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Microorganisms and Fungi
Bacteria and Viruses
Viruses

Vocabulary

virus: A nonliving, infectious particle composed of a nucleic acid and a protein coat; it can invade and destroy a cell.

pathogen: A virus, microorganism, or other substance that causes disease; an infectious agent.

capsid: A protein sheath that surrounds the nucleic acid core in a virus.

envelope: A membrane-like layer that covers the capsids of some viruses.

glycoprotein: A protein to which carbohydrate molecules are attached.

bacteriophage: A virus that infects bacteria.

lytic: The cycle of a viral infection, replication, and cell destruction.

provirus: Viral DNA that has attached to a host cell's chromosome and that is replicated with the chromosome's DNA.

lysogenic: Viral replication cycle in which the viral genome replicates without destroying the host cell.

prion: An infectious particle that consists only of a protein and that does not contain DNA or RNA.

Direct Instruction - Running Time: 16 min 43 sec
Viruses
-Composed of nucleic acids enclosed in a protein coat
-Smaller than the smallest bacterium
-Non'living
-Only characteristic of life is reproduction in a host cell
-Pathogens
-Agents that cause disease
Discovery of viruses
-Tobacco mosaic virus (TMV)
-First virus identified
-Mayer, Beijerinck, Ivanovski, and Wendell Stanley
-Chemical rather than an organism
Viral structures
-Capsid
-Protein coat
-Envelope
-Envelope surrounding membranes
-Glycoproteins
-Proteins with attached carbohydrates
-Bacteriophage
-Viruses that infect bacteria
Viral reproduction
-Two main ways
-The lytic cycle
-The lysogenic cycle
-In both cases the virus must infect a host cell
Lytic cycle
-Cycle of viral infection, reproduction, and cell destruction Lysogenic cycle
-Virus replicates without destroying the host cells
Host cell specificity
-Viruses originated when fragments of host genes escaped or were expelled from cells -As many viruses as there are organisms
Structure of HIV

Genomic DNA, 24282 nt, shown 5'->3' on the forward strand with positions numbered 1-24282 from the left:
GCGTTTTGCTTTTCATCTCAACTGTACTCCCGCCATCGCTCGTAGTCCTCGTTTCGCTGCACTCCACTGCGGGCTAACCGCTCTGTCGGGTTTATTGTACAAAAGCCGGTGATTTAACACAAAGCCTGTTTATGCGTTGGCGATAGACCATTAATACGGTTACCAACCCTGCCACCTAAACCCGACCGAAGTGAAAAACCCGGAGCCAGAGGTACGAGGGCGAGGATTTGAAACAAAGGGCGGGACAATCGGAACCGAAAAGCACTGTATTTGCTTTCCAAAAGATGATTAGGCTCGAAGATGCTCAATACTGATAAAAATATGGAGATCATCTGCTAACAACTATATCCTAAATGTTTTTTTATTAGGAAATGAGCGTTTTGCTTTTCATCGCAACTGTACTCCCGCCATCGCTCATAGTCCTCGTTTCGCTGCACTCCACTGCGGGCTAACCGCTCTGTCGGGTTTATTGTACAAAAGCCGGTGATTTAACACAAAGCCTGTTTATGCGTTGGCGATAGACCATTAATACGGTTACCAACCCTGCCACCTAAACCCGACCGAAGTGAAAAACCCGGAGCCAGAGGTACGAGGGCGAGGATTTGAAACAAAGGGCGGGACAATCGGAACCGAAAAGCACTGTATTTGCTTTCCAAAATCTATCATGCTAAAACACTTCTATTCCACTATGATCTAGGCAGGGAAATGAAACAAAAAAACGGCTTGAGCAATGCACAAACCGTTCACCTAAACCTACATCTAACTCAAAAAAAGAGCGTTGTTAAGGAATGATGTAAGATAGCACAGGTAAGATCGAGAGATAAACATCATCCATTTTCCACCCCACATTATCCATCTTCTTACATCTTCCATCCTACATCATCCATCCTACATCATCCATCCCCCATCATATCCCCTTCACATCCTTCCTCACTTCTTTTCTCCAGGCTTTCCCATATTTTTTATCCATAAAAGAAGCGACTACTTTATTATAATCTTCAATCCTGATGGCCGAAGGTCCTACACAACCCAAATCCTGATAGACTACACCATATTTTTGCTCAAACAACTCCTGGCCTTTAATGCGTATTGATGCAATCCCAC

-An enveloped virus
-Composed of two molecules of single-stranded RNA
How HIV infects cells
-Attachment
-Glycoproteins on the surface of the virus fit human cell surface receptors (CD4) -Lymphocytes
-Macrophages
-Certain cells in the brain
-Replication
-HIV capsid comes apart and release its viral RNA and reverse transcriptase to make DNA template which integrate into the host's DNA AIDS
-After the initial infection, HIV continues to replicate and mutate -HIV glycoproteins recognize a new co-receptor
-Found on subset of lymphocytes, called T-cells
-reproduces in T-cells and destroys them
-Increases number or virus particles in the blood
-Infects other T cells that block bodies immune system
-Immune system in unable to defend against infection
Viral diseases
-Emerging viruses
-Newly recognized that have reappeared or spread to new areas -Prions
-Composed of proteins but have no nucleic acid; pathogens; mad cow disease -Viroids
-Single strand or RNA (no capsid)
-Disease agents in plants
-Cucumbers, potatoes, avocados, and oranges
Important viral diseases
-AIDS
-Immune system failure
-Sexual contact, contaminated blood, or contaminated needles -Common cold
-Sinus congestion, muscle aches, and coughs
-Inhalation direct contact
-Ebola
-High fever, uncontrollable bleeding
-Body fluids
-Hepatitis A
-Flulike symptoms, swollen liver, yellow skin
-Contaminated blood, food, or water
-Hepatitis B
-Flulike symptoms, swollen liver, painful joints, can cause liver cancer -Sexual contact, contaminated blood, contaminated needles

Journal Activity
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Evaluate the argument that emerging viruses are new viruses. Emerging viruses are new viruses because they are infecting something different than the original virus and they may even do something...
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